An excerpt from the beginnin of CHAPTER I - THE FEELING FOR BEAUTY: SOME of you, I expect, collect photographs of pictures in connection with your history studies. These portraits of the principal characters and pictures, illustrating great events, places, costumes, and modes of living of the period, add greatly to the interest of your reading. They bring the past time vividly before your eyes. But it is not this view of pictures that we are going to talk about in the present book. I shall have very little to say about ...
An excerpt from the beginnin of CHAPTER I - THE FEELING FOR BEAUTY: SOME of you, I expect, collect photographs of pictures in connection with your history studies. These portraits of the principal characters and pictures, illustrating great events, places, costumes, and modes of living of the period, add greatly to the interest of your reading. They bring the past time vividly before your eyes. But it is not this view of pictures that we are going to talk about in the present book. I shall have very little to say about the subjects of pictures - partly because you can find out for yourselves what subjects interest you; but mostly, because the subject of a picture has so very little to do with its beauty as a work of art. For it is this view of a picture, as being a work of art, that I shall try to keep before you. I remember seeing the photograph of a picture hanging in a place of honor on the wall of a girl's room; and I asked her why she had chosen this particular one out of many that she had. You see that, in order to help anyone, you have to try to get into their minds, and find out how their minds are working; and as much of my work is with girls and boys, I try to get from them hints as to the best way of helping them. Well, this girl, let me tell you, hubbled over with life and fun, swam like a fish and climbed trees like a squirrel; but she had her thoughtful moods, when, as often as not, she would lay out her collection of photographs of pictures on the floor, and not only look at them, but think about them. And I have no doubt that she was in one of those moods, when she chose out this particular print and hung it on her wall, in order that she might see it often. So I asked her why she had chosen it, and she said: "Because I liked it." I asked her why? "Oh, I don't know," she said. Now that is just the sort of girl or boy for whom I am writing this book. Not that I think that girl would have liked her picture any better for knowing why she liked it. Then, "What is the good," you ask, "of writing a book to help her to know?" A very shrewd question and quite to the point. Let me try to answer it. When the girl said she did not know why she liked the picture, I think she meant that she could not put into words what she felt. It was the feeling with which the picture filled her that made her like it. I could understand what she meant, because I remembered an experience of my own. The first time that I saw Raphael's Disputa, which decorates a wall in one of the rooms of the Vatican in Rome, I had set out with my guidebook, intending to study all the paintings by Raphael that decorate these rooms. I entered the first room and, I suppose, looked round the walls and saw three other paintings; but all I recall during this visit was the Disputa. I sat down before it and remained seated! I do not know how long, but the morning slipped away. What I thought about as I looked at the picture I cannot tell you. My impression is that I did not think at all; I only felt. My spirit was lifted up and purified and strengthened with happiness. Returning to my hotel, I read about the picture in the guidebook. It appeared that one of the figures represented Dante. I had not noticed it, and as I read on I found out other things that I had missed; that, indeed, the whole subject, so far as it could be put into words, had escaped me. I had no knowledge of what the painting was about; only I had felt its beauty....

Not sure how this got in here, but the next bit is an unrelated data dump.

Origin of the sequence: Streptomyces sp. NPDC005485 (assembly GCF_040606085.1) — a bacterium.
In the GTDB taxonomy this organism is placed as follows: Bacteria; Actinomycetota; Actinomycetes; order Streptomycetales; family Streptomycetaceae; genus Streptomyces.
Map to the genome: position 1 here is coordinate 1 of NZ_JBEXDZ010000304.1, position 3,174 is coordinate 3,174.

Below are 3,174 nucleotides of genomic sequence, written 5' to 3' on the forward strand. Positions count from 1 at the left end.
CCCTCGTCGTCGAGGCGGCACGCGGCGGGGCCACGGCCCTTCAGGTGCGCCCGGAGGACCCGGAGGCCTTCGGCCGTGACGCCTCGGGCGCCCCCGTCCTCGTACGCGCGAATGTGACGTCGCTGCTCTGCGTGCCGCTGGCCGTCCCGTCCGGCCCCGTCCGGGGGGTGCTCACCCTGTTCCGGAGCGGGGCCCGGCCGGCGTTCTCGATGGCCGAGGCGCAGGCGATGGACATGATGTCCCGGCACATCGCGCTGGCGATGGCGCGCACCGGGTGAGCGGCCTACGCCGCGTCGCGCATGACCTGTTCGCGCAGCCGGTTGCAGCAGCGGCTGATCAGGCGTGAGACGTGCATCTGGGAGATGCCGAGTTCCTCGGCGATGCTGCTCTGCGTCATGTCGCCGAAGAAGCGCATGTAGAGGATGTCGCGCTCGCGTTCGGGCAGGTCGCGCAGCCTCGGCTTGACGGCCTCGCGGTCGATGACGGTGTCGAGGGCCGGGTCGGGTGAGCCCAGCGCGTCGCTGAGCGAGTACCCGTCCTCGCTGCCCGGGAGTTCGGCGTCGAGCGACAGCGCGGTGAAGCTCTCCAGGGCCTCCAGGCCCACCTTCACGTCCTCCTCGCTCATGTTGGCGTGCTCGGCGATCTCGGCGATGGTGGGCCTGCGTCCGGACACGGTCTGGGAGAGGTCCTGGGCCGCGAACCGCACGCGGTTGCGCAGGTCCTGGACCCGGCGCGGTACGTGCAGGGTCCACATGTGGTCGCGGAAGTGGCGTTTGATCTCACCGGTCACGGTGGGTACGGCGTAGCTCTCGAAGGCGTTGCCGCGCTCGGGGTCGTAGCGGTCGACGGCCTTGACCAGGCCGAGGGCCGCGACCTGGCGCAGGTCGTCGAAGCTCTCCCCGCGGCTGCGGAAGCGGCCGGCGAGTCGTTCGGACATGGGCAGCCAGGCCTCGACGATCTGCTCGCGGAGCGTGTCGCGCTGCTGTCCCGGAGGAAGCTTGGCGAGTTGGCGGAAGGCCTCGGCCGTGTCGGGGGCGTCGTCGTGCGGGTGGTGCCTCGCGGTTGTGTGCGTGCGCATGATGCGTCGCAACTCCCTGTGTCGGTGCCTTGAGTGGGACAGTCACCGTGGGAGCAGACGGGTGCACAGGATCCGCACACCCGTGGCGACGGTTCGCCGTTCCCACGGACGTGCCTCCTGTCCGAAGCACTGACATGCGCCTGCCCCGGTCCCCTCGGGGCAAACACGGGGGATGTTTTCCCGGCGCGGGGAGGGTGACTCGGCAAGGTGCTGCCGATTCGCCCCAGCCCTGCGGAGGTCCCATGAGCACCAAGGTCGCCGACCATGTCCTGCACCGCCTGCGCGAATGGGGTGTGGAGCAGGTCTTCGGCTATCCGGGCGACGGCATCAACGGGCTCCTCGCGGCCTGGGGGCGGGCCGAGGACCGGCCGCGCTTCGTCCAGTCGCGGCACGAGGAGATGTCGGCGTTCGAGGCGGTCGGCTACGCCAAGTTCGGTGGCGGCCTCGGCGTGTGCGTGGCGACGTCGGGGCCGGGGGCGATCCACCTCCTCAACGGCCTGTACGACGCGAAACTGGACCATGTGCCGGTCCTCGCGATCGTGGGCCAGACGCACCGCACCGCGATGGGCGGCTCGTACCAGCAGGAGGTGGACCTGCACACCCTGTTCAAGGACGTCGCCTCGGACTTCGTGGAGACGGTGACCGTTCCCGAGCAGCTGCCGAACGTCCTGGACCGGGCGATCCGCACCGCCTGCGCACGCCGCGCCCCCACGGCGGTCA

Choose your shipping method in Checkout. Costs may vary based on destination.
Good. No dust jacket. 253 pages. No dust jacket. Burgundy cloth with pictorial gilt lettering. Mostly clean pages, with light tanning and foxing at endpapers, and at slightly nicked edges. Firm binding. Inscription on fep. Cracked hinge with exposed netting. Boards are mildly tanned at spine with crushed ends, minor rubbing, shelf wear, and bumped corners. Water marks and scuffed edges. World of Rare Books Item ref. 1521800072HJG (Use this ID when enquiring about this item. )
Alibris, the Alibris logo, and Alibris.com are registered trademarks of Alibris, Inc.
Copyright in bibliographic data and cover images is held by Nielsen Book Services Limited, Baker & Taylor, Inc., or by their respective licensors, or by the publishers, or by their respective licensors. For personal use only. All rights reserved. All rights in images of books or other publications are reserved by the original copyright holders.